The NCDV can help you with the process, which will include preparing a witness statement whether it is through a solicitor if you qualify for legal aid or you represent yourself. We will also complete the Court application form for you. You should provide any supporting documentation from the police or your doctor, detail what you want the order to do and be prepared to attend at least two court hearings.

 

In the case of emergency injunctions, the court will need to be convinced there are good reasons to make one so you will need to explain in your witness statement what those grounds are.

Serving an injunction
A process server (which charges a fee) or the court bailiff has the duty of handing the injunction to the abuser. The order must be served on the abuser in order for it to be effective. In other words, your abuser needs to know there is an order against them before they can be held responsible for breaching any part of it. You are only protected once they are aware of the order. A copy should also be sent to your local police station.

It is also sensible to make sure you have a copy of an order on your mobile phone.

We also advise a copy of any prohibited steps order is provided to your children’s school to ensure they are not removed without your permission.
Enforcement

If the respondent breaches an occupation order, he/she can be arrested by the police if a power of arrest was attached. You should report any breach to the police.


When no power of arrest was attached to a non-molestation order, you need to apply – probably with a solicitor’s help – to the court to have your abuser arrested for contempt of court. Punishments available are imprisoning the abuser up to a maximum of two years, imposing a suspended sentence or fining them, as well as adding a power of arrest to the injunction.


No power of arrest is attached to prohibited steps orders. A breach is dealt with in the county court as contempt of court.

Advantage

As survivors have told the NCDV, the mere existence of an injunction can have a dramatic effect on an abuser’s behaviour. They will realise others are involved and there will be serious consequences if the abuse continues.

By Fiona Bawden, Times Online (8th May 2007)

“Steve Connor, a student at City Law School, is a man on a mission. Six years ago he was a fairly directionless 27-year-old. Today, as well as taking the Bar Vocational Course, he is chairman of the National Centre for Domestic Violence, a ground-breaking organisation that he dragged into existence after a friend could not get legal help to protect her from an abusive partner.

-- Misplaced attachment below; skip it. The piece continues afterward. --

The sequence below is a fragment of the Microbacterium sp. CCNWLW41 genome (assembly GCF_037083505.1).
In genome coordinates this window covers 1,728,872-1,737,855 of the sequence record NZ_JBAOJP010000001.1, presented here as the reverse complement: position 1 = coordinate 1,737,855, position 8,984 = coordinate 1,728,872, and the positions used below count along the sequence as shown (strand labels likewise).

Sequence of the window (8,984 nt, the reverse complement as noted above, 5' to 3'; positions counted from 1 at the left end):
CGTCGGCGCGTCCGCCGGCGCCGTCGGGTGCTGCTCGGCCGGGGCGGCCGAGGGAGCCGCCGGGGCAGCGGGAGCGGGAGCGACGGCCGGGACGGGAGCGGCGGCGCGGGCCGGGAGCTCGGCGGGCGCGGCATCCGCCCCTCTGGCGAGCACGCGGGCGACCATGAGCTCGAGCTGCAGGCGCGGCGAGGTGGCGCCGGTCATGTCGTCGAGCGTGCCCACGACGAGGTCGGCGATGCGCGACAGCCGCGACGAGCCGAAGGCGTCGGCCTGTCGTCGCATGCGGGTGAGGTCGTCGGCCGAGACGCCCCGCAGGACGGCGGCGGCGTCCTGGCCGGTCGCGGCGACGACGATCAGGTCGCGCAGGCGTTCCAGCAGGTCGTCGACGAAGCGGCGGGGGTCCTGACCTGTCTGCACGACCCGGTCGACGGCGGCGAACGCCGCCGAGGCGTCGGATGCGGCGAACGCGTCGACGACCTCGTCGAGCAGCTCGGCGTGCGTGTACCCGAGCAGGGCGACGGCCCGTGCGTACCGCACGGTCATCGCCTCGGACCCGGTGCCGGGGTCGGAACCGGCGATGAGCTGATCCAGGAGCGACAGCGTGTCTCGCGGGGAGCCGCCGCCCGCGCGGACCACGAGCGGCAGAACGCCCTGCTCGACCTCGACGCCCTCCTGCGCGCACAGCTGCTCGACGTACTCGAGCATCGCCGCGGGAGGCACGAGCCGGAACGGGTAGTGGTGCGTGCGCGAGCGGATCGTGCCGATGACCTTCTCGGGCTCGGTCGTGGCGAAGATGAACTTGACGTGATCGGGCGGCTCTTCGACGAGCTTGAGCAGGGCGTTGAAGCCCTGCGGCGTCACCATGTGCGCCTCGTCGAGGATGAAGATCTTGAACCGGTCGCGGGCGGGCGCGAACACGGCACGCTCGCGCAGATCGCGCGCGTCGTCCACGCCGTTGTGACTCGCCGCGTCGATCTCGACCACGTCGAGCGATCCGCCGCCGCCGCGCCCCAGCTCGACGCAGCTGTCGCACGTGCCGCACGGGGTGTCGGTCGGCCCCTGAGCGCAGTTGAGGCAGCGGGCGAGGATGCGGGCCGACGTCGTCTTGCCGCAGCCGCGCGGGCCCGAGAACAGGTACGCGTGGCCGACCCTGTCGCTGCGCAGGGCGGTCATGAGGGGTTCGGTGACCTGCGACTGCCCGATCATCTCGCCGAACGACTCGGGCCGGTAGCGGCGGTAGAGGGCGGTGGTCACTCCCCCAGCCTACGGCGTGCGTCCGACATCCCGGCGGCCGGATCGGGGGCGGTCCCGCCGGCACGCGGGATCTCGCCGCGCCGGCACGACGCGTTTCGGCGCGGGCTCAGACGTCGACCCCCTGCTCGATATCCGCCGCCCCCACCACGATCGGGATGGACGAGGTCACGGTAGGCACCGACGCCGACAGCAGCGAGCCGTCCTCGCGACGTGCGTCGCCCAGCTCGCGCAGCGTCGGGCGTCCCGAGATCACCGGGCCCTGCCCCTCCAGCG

Connor’s route to the Bar has been circuitous. In 2001 he returned from a year in Australia (he says that he would not dignify describing it as a gap year), and took a job as a process server in South London. The job (“I just saw it advertised in the paper”) was not quite as dull as it sounds. On one occasion he was threatened with a machete, on another, he was nearly stabbed by a man he had arranged to meet on Clapham Common to serve with a non-molestation order: “He’d seemed really friendly on the phone…”

The turning point in his life came when a friend, who was being abused by her partner, turned to him for support. Connor went with her to the police. She did not want to press criminal charges so the police suggested that she visit a solicitor to take out a civil injunction. “We must have seen 12 solicitors in a morning. We just went from one to the next to the next to the next. Everyone was very eager to help until we sat down to fill in the forms for the legal aid means test,” he says. The woman, who had a small child, did not qualify for public funding. But, Connor says, her financial situation as it appeared on paper did not bear any relation to her financial situation in reality. “She had a part-time job and she and her partner owned their home. Yet she didn’t have any money. Her boyfriend was very controlling and controlled all the money; he kept the chequebooks and didn’t let her have access to the bank account.”

The injustice of the situation got under Connor’s skin. “I just couldn’t believe that there was no help available to people who did not qualify for public funds but could not afford to pay.

I just kept feeling that this must be able to be sorted if only someone would address it.”That “someone” turned out to be him.

In 2002, thanks entirely to Connor’s doggedness, the London Centre for Domestic Violence was formed. It started out with him and a friend, but is now a national organisation, covering 27 counties, and has helped approximately 10,000 victims last year to take out injunctions against their partners.

NCDV now has nine full-time staff, 12 permanent volunteers and has trained over 5000 law and other students as McKenzie Friends to accompany unrepresented victims into court. We have also trained over 8000 police officers in civil remedies available regarding domestic violence. The National Centre for Domestic Violence (NCDV) has branches in London, Guildford and Manchester and is on track to have branches in 16 areas within the next two years.

NCDV specialises exclusively in domestic violence work and could be characterised as a cross between McDonald’s and Claims Direct. The high degree of specialisation means that its processes are streamlined: clients can be seen quickly and the work is done speedily and cheaply. “Sometimes, we will have one of our trained McKenzie Friends at a court doing 10 applications in one day,” Connor says.

Clients are not charged for the service. NCDV staff take an initial statement: clients who qualify for legal aid are referred to a local firm; those that don’t get free help from the centre itself. It runs on a shoestring, heavily reliant on volunteers and capping staff salaries at £18,000 a year.

Steve expects to qualify as a barrister this summer and hopes that having a formal legal qualification will give the centre added clout. “We are already acknowledged as experts and consulted at a high level, so I thought it would be helpful if I could back that up by being able to say I’m a barrister,” he says. He is just about to complete a one-year full-time BVC course at the City Law School (formerly the Inns of Court Law School) and, all being well, should be called to the Bar in July. Although Connor sees his long-term future as a barrister, he says that he has no immediate plans to practise. “I want to get NCDV running on a fully national level. Then I may take a step back and have a career at the Bar.”